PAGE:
We’re all like localized vibrations of the infinite goodness of God’s presence. So, love is our very nature. Love is our first, middle, and last name. Love is all; not love as sentimentality, but love that is self-forgetful and free of self-interest. All nonviolent action (in every relationship) can be symbolized by two hands: one says, No, you cannot mistreat me, and the other says, I care about you, too. One hand says, I refuse to cooperate with injustice; while the other says, I respect you as a person and will work with you for the common good. Although nonviolence is sometimes misunderstood as weakness or passivity, the combination of these two hands constitutes what Gandhi called, the greatest force on earth.
It is this two-hands approach that is marvelously exemplified in Gandhi’s life and work. He never tried to win anything. He just tried to show love; and that’s what ahimsa—nonviolence—really means. Nonviolence is not just a negative. It means to show love tirelessly, no matter what happens. That’s the meaning of turning the other cheek. Once in a while you have to defend somebody, but it means you’re always willing to suffer first for the cause—that is to say, for communion with your enemies. If you overcome your enemies, you’ve failed. If you make your enemies your partners, God—radical unity—has succeeded.
Justice is what love looks like in public.
— Dr. Cornel West
Nonviolence is restorative justice. While many people admire nonviolence as a method for social change, fewer have done the work of studying and practicing the principles of nonviolence in any serious way. This is not meant as a criticism, but as an observation of our human tendency to agree with things more than participate with them. What has been your experience with nonviolent means of communication, organization, or action?
Both fight people and flight people are subject to hypocrisy, projection, or just plain illusion: We are right; you are wrong. The world is divided into black and white, and we alone know who is good and who is bad. Resurrected people are the ones who found a better way by prayerfully bearing witness against injustice and evil—while also agreeing compassionately to hold their own complicity in that same evil. It is not over there—it is here. It is our problem, not theirs. The question becomes: How can I know the greater truth, work through the anger, and still be a life-giving presence?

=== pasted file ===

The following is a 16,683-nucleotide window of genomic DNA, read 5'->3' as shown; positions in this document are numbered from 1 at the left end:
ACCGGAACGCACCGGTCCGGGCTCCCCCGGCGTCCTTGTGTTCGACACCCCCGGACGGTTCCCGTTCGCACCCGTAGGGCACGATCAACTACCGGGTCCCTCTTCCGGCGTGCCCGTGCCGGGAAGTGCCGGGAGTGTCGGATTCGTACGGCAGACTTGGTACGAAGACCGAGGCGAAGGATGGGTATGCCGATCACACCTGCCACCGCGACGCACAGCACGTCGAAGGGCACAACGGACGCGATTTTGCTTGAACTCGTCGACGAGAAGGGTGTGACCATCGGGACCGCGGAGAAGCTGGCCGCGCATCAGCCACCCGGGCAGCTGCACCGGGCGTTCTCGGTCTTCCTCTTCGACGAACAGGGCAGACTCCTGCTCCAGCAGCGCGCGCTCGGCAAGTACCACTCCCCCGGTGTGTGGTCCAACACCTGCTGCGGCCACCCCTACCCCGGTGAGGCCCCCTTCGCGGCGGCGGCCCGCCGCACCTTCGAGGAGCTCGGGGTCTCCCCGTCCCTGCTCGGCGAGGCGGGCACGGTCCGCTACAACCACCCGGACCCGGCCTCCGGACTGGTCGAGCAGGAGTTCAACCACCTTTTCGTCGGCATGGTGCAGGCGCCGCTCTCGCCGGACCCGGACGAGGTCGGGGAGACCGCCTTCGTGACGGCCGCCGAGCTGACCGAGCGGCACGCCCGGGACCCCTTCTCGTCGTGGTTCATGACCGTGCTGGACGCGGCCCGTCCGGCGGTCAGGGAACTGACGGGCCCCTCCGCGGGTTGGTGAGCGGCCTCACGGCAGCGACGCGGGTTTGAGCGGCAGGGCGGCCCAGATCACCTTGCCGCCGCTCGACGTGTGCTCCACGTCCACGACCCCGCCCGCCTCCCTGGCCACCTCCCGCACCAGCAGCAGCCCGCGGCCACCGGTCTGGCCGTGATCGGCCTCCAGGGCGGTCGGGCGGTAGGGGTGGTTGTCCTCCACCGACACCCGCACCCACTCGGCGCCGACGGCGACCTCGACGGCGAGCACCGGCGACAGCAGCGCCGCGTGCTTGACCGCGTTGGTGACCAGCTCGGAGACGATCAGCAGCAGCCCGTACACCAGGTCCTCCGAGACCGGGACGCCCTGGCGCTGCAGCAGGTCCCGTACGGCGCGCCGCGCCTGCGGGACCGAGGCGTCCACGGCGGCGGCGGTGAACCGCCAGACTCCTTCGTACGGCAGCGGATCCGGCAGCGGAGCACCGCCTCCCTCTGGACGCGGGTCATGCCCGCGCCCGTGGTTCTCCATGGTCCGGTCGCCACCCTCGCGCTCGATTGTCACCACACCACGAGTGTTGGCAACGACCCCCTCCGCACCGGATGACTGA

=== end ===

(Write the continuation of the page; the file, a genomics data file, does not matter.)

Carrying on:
The best criticism of the bad is the practice of the better. Just go ahead and live positively; go to the side and do it differently. Don’t waste time with oppositional energy. In the short run, you will have to hold unresolvable tensions. In the long run, you will usher in something entirely new and healing. This is third force wisdom. That is the Third Way beyond fight or flight, which in a certain sense includes both. It’s fighting in a new way from a God-centered place within, and fleeing from the quick, egocentric response. Only God can hold such an act together within us.
Nonviolence training has understandably emphasized largely external methods or ways of acting, resisting, and non-participation. While these methods are important and necessary, but we must go even deeper. Unless those methods finally reflect inner attitudes, they will not make a lasting difference. This is essential nonviolence. We all must admit that our secret thoughts are often cruel, attacking, judgmental, and harsh. The ego seems to find its energy precisely by having something to oppose, fix, or change. When the mind can judge something to be inferior, we feel superior. We must recognize our universal addiction: the constant tendency toward negating reality, resisting it, opposing it, and attacking it in our minds.
The most important lesson I have learned in the fifty years I have spent working toward the building of a better world is that the true work of social transformation starts within. It begins inside your own heart and mind, because the battleground of human transformation is really, more than any other thing, the struggle within the human consciousness to believe and accept what is true. Thus to truly revolutionize our society, we must first revolutionize ourselves. We must be the change we seek if we are to effectively demand transformation from others. —John Lewis, Across That Bridge: Life Lessons and a Vision for Change